Reflections on the Self-Storage Biz: Industry Education, Software Data and Challenges of Refinancing
|Copyright 2014 by Virgo Publishing.|
|By: Jim Chiswell|
|Posted on: 03/08/2010|
I know this is something that’s only talked about in whispers. It’s a subject that’s hard to bring up, even with the people you know. I’m talking, of course, about Education Dysfunction, or E.D.
E.D. is a condition sometimes brought on by a difficult budget or simple neglect. It’s defined by most professionals as delusional thinking that “you already know all you need to know,” or the misconception that “there’s really nothing new about this business,” so the same-old, same-old is good enough for you.
The result of not diagnosing the early stages of E.D. can be a deterioration in skill level—a reduction in motivation until finally sinking into a “whatever” attitude about performing your job. The good news is you can treat E.D. quickly, and it doesn’t require long-term therapy or expensive prescriptions.
You fight Educational Dysfunction by simply encouraging those around you to share a book, or read and comment on a recent business article about self-storage. Even a few hundred dollars, properly allocated, can bring new knowledge to your desktop through webinars and online course work.
There are opportunities to battle E.D. in your company, but it starts with a management/ownership commitment to prevent it from even starting to infect your team. Your intention to make continuing education a part of your company culture requires making it a stated goal with a budget line to help fulfill the promise. It must be considered by everyone to be as important as answering phone inquiries or making collections calls.
Learning must be considered a basic part of the business, not a luxury or extravagance. Once firmly rooted in your company’s thinking, a permanent defense to Education Dysfunction can be achieved.
The vast majority of self-storage operators manage their day-to-day business with the assistance of industry-specific software. Many are passionate in their support of one program over another, while others seem to never be satisfied with the version they’re using and feel stuck with it until the economy improves.
I’m not writing to provoke a landslide of e-mails about specific programs but to make a simple point: Every one of these self-storage software programs is producing mountains of information in self-storage offices worldwide. We can draw from the data to help make better business decisions. Are you doing this?
When milestones are achieved in your business, do you recognize them? Do you know when you rented your 200th unit this year? How about the first $50,000 or $100,000 in gross revenue? What about the record for the longest tenant? Which customer lives the farthest from your property? All these high points are recorded for you every day without anyone having to take any action.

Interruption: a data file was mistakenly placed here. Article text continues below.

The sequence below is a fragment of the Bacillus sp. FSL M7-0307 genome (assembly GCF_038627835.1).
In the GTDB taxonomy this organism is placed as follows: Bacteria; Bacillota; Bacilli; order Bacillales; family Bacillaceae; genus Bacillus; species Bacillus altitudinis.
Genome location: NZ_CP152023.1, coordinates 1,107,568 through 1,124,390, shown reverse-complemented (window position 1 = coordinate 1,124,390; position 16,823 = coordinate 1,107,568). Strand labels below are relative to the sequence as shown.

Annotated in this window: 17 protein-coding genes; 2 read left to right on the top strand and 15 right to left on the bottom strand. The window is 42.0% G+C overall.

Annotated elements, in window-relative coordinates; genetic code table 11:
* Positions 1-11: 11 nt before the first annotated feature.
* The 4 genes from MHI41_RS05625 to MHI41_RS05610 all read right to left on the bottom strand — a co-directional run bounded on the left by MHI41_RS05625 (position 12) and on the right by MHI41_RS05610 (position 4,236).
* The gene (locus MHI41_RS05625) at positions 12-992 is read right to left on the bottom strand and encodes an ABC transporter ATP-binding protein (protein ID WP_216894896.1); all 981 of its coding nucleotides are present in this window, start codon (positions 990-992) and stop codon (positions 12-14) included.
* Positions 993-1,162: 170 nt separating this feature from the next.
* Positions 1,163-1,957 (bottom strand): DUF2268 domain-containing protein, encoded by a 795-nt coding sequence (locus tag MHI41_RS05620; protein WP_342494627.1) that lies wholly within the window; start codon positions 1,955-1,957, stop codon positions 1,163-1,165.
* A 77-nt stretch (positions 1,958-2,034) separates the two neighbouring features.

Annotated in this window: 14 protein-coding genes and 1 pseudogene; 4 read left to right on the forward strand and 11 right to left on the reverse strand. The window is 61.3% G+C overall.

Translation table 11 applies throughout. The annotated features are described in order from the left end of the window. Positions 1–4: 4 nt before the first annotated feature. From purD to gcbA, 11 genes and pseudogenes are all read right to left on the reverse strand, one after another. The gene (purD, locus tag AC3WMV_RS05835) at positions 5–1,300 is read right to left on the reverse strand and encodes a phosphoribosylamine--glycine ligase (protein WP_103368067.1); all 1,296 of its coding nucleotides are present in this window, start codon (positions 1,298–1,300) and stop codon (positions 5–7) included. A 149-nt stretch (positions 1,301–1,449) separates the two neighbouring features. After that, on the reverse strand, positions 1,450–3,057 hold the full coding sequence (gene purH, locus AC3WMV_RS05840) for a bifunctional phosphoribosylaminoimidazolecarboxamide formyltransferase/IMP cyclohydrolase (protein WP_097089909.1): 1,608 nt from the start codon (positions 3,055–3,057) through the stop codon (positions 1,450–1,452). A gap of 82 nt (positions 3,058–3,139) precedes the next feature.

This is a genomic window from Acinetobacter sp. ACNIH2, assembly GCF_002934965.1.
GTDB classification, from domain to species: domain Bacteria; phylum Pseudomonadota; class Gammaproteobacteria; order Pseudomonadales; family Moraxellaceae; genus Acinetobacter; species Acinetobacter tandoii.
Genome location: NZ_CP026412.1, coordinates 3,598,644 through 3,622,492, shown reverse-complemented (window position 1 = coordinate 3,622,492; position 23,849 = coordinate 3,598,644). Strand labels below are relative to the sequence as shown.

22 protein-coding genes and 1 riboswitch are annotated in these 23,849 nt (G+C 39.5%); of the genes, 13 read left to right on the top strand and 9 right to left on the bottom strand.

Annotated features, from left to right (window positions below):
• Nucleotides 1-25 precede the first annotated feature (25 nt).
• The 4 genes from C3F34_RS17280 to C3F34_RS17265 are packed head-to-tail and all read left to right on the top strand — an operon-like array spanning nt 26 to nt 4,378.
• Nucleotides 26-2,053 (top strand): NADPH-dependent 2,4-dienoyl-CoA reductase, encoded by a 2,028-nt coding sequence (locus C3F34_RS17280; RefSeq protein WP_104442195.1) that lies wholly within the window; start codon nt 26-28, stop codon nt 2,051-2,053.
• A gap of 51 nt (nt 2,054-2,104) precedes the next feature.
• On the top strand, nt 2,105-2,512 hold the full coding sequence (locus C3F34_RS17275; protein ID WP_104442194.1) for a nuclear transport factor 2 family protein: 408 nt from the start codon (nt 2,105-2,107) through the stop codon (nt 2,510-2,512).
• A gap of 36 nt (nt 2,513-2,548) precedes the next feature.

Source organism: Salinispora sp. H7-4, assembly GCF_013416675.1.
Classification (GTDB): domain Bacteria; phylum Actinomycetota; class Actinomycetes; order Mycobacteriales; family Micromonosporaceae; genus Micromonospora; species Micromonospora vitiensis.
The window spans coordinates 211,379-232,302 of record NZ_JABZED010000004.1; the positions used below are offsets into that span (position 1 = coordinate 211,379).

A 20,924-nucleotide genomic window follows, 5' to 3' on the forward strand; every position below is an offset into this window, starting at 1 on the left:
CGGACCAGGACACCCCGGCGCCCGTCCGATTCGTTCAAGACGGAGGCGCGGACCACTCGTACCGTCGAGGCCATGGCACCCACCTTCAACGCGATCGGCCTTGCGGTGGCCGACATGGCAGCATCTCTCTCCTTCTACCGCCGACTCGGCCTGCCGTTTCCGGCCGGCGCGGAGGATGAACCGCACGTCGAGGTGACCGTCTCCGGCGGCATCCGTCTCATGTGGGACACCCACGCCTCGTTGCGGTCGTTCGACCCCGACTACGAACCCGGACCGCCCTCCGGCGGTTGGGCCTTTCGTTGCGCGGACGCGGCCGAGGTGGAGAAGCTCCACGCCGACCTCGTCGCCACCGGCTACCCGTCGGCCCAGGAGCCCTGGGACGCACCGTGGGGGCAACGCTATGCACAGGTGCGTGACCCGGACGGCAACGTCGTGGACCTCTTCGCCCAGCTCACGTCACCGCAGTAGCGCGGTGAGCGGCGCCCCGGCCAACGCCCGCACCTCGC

Unfortunately, for many owners and managers, the hard drive of their computer is as far as this data gets. Very few operators are taking the time to print out a ZIP code or tenant-longevity report. Few are looking at a digital pin map to see what marketing holes exist in the areas their facility serves. Ask managers what percentage of their customers are paying via autopay, and the blank deer-in-the-headlights stare is their answer.
We must work smarter if we’re to achieve success in the years ahead. The days of easy rentals are over forever. We’ll need to fight for every new customer, but not by giving away bigger discounts or more free months―it will be accomplished by understanding what’s working, and when and why people are renting from us. It’s by discerning usable operations data that current and future business decisions can have a lasting, positive impact on bottom-line results.
I can’t remember when a week has gone by during which I haven’t gotten questions from a facility owner about sources for refinancing. I’m not talking about new startups―those are a topic for a future column. I‘m talking about established projects with solid occupancies in the 65 percent to 80 percent range, whose owners are having trouble getting their current loans refinanced.
I continue to get call after call from owners reaching out for help. I wish I had it to give them, but as I write this column, the prospects appear to be getting worse, not better. The indecision in Washington coupled with the “what’s in it for me?” attitude of many lenders is letting the hangman’s rope draw tighter around the necks of many self-storage entrepreneurs.
I’m hopeful an answer can be found soon so calamity can be avoided, not only in our industry, but in the worldwide real estate industry. I urge everyone to hang on, because I know there will be more bumpy air ahead as we fly toward better financing alternatives. Maybe by the time we all gather in New Orleans for the Inside Self-Storage World Expo, Sept. 29-Oct. 1, there will be some positive signs for all of us.